What reactions like this serve to highlight is that nowadays, in the strange little universe of sport, when coverage and opinion is driven by hype and hyperbole, montage and hagiography, if you are not at the very top you are essentially nowhere.
Rugby’s fans and the various media that cover it are as guilty of this as anyone. They are quick to criticise or dismiss any player or team which does not match up to the standards set by the world’s very best. It’s tough goddamnit!
If you’re a jobbing architect, no one thinks any less of you because you’re not Frank Gehry; if you’re a happy-go-lucky binman nobody ranks you or gives you stick for not being one of the top five binmen of all time. But more than this, there is often that same nagging feeling, as in tennis, that the very pinnacle of the sport is all that really matters.
A good proportion of television and newspaper coverage of professional rugby matches in the UK is devoted to discussing which player is going to be picked for their national team, which international player isn’t performing well, how well such and such did on the last Lions tour etc, etc…and it often seems that excellent club players have an invisibility cloak on, so loath are journalists or commentators to mention them.
That is until they get a few Tests to their name of course, when suddenly their every movement will be analysed and applauded…or slated.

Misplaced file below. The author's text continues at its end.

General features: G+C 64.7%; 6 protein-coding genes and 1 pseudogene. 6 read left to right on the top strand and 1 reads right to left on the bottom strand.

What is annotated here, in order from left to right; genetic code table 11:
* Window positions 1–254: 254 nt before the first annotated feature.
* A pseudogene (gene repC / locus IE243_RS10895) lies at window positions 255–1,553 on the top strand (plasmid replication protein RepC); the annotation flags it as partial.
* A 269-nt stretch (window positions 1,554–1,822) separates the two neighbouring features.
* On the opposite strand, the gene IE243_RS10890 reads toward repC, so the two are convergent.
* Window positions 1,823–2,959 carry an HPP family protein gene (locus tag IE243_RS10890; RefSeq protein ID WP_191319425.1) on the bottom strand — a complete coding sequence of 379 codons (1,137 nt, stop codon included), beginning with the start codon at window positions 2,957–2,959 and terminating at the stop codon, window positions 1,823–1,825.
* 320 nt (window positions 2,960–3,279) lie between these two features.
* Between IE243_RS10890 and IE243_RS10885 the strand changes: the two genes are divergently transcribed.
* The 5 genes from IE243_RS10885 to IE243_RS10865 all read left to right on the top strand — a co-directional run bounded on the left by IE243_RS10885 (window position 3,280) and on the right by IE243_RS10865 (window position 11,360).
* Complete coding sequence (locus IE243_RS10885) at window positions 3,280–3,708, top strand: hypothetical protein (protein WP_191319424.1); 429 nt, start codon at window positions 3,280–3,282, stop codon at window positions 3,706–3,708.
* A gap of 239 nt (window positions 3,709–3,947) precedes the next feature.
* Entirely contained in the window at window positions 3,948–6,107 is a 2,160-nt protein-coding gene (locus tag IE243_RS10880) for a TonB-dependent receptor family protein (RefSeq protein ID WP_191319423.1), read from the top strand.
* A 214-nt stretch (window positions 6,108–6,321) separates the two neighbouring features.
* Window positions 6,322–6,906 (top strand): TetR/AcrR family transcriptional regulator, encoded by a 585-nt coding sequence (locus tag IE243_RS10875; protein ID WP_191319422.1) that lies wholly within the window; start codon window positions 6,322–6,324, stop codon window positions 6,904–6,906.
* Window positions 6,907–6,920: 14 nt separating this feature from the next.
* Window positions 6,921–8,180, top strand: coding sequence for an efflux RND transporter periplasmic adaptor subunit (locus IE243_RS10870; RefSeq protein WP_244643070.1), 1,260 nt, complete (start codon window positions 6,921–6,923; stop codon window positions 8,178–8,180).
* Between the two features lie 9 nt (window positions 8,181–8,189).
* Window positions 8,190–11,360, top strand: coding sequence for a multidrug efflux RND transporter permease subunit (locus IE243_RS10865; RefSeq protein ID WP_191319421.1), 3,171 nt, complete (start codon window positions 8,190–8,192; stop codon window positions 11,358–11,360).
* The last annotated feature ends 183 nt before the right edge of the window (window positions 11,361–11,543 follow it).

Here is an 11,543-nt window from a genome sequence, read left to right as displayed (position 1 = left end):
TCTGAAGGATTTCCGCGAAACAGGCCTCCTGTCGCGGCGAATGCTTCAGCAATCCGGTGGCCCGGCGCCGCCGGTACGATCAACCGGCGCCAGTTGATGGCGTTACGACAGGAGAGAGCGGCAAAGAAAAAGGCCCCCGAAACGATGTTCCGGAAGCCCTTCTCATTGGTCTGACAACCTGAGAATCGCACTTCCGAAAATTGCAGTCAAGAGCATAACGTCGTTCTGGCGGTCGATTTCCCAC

The fact is, we like absolutes in sport: we like to decide (or to be told) that these guys are the best...and these guys are crap, or at least are only there to make up the numbers. Having these categories helps us to make sense of it all, especially in a game like rugby where there are thirty fairly homogeneous big blokes hooning round the pitch, and the simplification aids our enjoyment.
A comforting little list of three or four players from each team who are “the best” makes it easier to get our head round.
Perhaps this is where amateur rugby has an advantage over its high profile cousin. The game is a little more relaxed.
The last thing that grassroots suffers from is over-exposure, and this allows you to pitch up to watch a game with no preconceptions and, similar to that Wawrinka v Gasquet quarter, enjoy it for what it is. All that matters is what happens on that particular day, and which players put their hand up. Of course, if you are involved with a club regularly you will have an idea of who your own stand out players are and who can be relied upon to change a game, but even that still leaves the excitement of the uncertainty of what to expect from your opposition week on week.
I suppose the relative obscurity of grassroots rugby, or any grassroots sport, offers relief from that slightly hysterical quest to find the best in the country, the world, or, as is the case in tennis at the moment, the best ever. It’s sport for sport’s sake.
Anyway, I’m off to look out my Dunlop Green Flash and hit the courts. I need to brush up on my Boris Becker diving volley.